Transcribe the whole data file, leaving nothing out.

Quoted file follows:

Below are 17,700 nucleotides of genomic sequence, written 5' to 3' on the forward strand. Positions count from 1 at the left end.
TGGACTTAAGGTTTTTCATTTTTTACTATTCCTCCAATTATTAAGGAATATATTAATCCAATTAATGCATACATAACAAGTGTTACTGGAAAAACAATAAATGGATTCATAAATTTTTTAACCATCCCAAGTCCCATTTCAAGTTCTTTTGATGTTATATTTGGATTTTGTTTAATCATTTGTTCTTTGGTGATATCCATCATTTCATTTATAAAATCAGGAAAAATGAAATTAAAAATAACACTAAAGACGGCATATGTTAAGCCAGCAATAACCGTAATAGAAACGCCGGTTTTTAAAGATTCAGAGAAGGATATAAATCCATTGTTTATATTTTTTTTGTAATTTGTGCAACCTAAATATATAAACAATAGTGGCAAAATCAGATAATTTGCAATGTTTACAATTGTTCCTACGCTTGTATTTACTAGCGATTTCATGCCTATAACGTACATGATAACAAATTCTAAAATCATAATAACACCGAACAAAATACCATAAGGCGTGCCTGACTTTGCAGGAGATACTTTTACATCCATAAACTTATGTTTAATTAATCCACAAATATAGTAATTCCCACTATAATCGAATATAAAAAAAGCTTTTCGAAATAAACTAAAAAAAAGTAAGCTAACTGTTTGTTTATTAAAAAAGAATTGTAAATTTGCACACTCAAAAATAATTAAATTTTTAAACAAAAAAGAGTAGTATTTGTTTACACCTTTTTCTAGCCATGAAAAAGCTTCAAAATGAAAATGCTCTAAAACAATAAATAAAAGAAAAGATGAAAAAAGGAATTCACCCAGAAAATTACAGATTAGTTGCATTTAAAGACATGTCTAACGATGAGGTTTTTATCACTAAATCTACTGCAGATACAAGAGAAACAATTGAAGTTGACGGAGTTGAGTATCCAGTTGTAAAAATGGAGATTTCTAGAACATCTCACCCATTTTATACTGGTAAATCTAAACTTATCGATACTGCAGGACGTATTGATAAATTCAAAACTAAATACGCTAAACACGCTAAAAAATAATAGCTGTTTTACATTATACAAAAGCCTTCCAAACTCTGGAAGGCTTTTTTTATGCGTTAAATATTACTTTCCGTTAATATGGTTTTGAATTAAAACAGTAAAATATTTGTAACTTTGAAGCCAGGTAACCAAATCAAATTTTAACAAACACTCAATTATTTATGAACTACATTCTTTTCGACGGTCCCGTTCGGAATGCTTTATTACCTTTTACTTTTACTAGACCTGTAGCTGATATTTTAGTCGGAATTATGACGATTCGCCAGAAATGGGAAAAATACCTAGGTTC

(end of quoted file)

Below are 17,700 nucleotides of genomic sequence, written 5' to 3' on the forward strand. Positions count from 1 at the left end.
TGGACTTAAGGTTTTTCATTTTTTACTATTCCTCCAATTATTAAGGAATATATTAATCCAATTAATGCATACATAACAAGTGTTACTGGAAAAACAATAAATGGATTCATAAATTTTTTAACCATCCCAAGTCCCATTTCAAGTTCTTTTGATGTTATATTTGGATTTTGTTTAATCATTTGTTCTTTGGTGATATCCATCATTTCATTTATAAAATCAGGAAAAATGAAATTAAAAATAACACTAAAGACGGCATATGTTAAGCCAGCAATAACCGTAATAGAAACGCCGGTTTTTAAAGATTCAGAGAAGGATATAAATCCATTGTTTATATTTTTTTTGTAATTTGTGCAACCTAAATATATAAACAATAGTGGCAAAATCAGATAATTTGCAATGTTTACAATTGTTCCTACGCTTGTATTTACTAGCGATTTCATGCCTATAACGTACATGATAACAAATTCTAAAATCATAATAACACCGAACAAAATACCATAAGGCGTGCCTGACTTTGCAGGAGATACTTTTACATCCATAAACTTATGTTTAATTAATCCACAAATATAGTAATTCCCACTATAATCGAATATAAAAAAAGCTTTTCGAAATAAACTAAAAAAAAGTAAGCTAACTGTTTGTTTATTAAAAAAGAATTGTAAATTTGCACACTCAAAAATAATTAAATTTTTAAACAAAAAAGAGTAGTATTTGTTTACACCTTTTTCTAGCCATGAAAAAGCTTCAAAATGAAAATGCTCTAAAACAATAAATAAAAGAAAAGATGAAAAAAGGAATTCACCCAGAAAATTACAGATTAGTTGCATTTAAAGACATGTCTAACGATGAGGTTTTTATCACTAAATCTACTGCAGATACAAGAGAAACAATTGAAGTTGACGGAGTTGAGTATCCAGTTGTAAAAATGGAGATTTCTAGAACATCTCACCCATTTTATACTGGTAAATCTAAACTTATCGATACTGCAGGACGTATTGATAAATTCAAAACTAAATACGCTAAACACGCTAAAAAATAATAGCTGTTTTACATTATACAAAAGCCTTCCAAACTCTGGAAGGCTTTTTTTATGCGTTAAATATTACTTTCCGTTAATATGGTTTTGAATTAAAACAGTAAAATATTTGTAACTTTGAAGCCAGGTAACCAAATCAAATTTTAACAAACACTCAATTATTTATGAACTACATTCTTTTCGACGGTCCCGTTCGGAATGCTTTATTACCTTTTACTTTTACTAGACCTGTAGCTGATATTTTAGTCGGAATTATGACGATTCGCCAGAAATGGGAAAAATACCTAGGTTC